It's been nearly 10 years since the Columbus Blue Jackets had as many as the 10 selections they have at the 2015 NHL Draft, which will be held June 26-27 at BB&T Center in Sunrise, Fla.
But it's a good year to have that many selections, considering the deep potential of the 2015 class.
"I think it's one of the deeper drafts since I've been scouting," Blue Jackets director of amateur scouting Paul Castron said. "There's obviously the top two guys at the top [Erie center Connor McDavid and Boston University center Jack Eichel] who are potential franchise players. But I think it's pretty wide open after them.
"It's going to be a fun draft that way because people think guys are going here or there and you just never know. I remember when Cam Fowler fell that one year to Anaheim and everyone thought he would go a lot higher."
Fowler, who was considered by many to be a top-five pick in the 2010 NHL Draft, fell to the Anaheim Ducks at No. 12.
The last time the Blue Jackets had 10 picks was 2006. That year they had three of the first 85 picks and selected center Derick Brassard (No. 6), goaltender Steve Mason (No. 69) and left wing Tom Sestito (No. 85). Barring any trades, the Blue Jackets will have four picks in the first two rounds this year: the eighth pick in the first round and three picks in the second.
It will be the most picks Castron has had with the Blue Jacketse since being named director of amateur scouting in July 2006.
"We know we're not getting the top two guys [McDavid and Eichel], but this could get interesting," Castron said. "We have to be ready if Jarmo [Kekalainen, general manager] pulls the trigger on a trade. He's active at the draft and is always looking to move up or back. If someone falls in the draft and might be available where we're picking or beyond, sometimes [Kekalainen] will move back to gain extra picks. Having three second-round picks, I don't know if he'll want more but we'll see."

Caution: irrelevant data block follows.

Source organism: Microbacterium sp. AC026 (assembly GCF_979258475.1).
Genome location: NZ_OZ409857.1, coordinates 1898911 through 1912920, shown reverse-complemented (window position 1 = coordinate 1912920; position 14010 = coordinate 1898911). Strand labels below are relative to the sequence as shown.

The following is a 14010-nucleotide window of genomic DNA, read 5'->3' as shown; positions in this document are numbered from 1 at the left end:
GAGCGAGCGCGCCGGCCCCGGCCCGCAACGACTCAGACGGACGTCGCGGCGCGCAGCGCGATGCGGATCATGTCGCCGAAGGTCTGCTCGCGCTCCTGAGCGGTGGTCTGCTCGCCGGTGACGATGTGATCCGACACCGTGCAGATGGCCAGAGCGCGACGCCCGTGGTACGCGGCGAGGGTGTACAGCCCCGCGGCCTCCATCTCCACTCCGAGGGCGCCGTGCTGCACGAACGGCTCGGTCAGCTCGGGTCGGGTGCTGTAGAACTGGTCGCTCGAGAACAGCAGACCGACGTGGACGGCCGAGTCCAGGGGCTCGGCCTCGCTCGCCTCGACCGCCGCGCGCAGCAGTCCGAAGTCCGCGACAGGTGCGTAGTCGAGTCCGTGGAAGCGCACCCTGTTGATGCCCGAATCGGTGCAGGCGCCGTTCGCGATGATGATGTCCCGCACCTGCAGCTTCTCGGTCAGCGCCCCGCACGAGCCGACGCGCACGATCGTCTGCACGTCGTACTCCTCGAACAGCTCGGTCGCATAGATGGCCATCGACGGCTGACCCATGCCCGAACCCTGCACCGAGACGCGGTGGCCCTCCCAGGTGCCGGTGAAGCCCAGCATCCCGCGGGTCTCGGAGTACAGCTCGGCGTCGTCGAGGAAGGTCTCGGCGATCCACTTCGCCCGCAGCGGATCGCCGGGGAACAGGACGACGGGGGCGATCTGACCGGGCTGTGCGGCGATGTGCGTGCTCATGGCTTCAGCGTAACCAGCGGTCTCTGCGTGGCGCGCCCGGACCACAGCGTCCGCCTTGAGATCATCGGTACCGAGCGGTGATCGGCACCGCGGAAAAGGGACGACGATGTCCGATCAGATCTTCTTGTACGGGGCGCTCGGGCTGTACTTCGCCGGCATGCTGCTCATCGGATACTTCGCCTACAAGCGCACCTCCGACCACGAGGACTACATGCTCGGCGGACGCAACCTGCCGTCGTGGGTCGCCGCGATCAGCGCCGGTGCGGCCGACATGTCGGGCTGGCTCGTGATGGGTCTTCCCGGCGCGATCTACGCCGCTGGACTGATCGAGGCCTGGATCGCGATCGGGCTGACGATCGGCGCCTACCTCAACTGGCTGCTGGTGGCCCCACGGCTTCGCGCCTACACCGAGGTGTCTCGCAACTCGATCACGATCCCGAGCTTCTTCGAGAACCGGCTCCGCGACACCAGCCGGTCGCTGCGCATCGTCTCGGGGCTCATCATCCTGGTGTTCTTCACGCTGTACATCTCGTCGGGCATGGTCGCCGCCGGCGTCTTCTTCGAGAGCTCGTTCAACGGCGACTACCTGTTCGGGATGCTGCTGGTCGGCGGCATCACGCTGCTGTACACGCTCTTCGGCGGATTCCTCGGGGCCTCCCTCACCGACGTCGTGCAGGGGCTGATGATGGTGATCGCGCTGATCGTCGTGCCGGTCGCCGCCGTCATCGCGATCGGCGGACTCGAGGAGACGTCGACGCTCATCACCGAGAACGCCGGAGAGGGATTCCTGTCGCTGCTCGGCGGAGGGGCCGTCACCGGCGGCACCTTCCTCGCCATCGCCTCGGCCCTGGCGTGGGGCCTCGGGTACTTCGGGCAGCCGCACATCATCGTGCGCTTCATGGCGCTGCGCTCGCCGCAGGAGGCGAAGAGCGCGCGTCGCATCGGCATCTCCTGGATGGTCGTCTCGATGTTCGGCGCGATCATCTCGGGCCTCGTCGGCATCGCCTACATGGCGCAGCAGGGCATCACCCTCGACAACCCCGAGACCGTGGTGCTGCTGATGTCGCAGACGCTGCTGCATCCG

Columbus already has a deep prospect pool of players that includes forwards Sonny Milano (2014 draft, No. 16), Kerby Rychel (2013, No. 19) and Oliver Bjorkstrand (2013, No. 89), defenseman Dillon Heatherington (2013, No. 50) and goaltender Anton Forsberg (2011, No. 188).
Bjorkstrand was awarded the Four Broncos Memorial Trophy as the 2014-15 Western Hockey League player of the year and the Bob Clarke Trophy as the league's leading scorer in the regular season with 118 points (63 goals, 55 assists) with the Portland Winterhawks.
"Oliver Bjorkstrand has high-end skill; we're definitely excited about him," Castron said. "He's a great kid and he works so hard. You just like to see a kid who has success like that. He's not the biggest guy (6-foot, 168 pounds), but he finds a way to get it done."
"We had some guys forced to play with the big club [in 2014-15] with all the injuries and they proved they could play," Castron said. "I think there are a lot of good, young kids in our system."
While picking a defenseman is an option, Castron said he was impressed by right wing Mikko Rantanen of TPS in Finland. Rantanen, No. 1 on NHL Central Scouting's final ranking of European skaters and could be available at No. 8.
"Rantanen is a player who wouldn't surprise me if he stepped in right away with his size (6-3, 211) and strength," Castron said. "He's got tremendous upside. It's not as high-end in Europe as we've seen in the past. But again, those guys tend to develop a little later."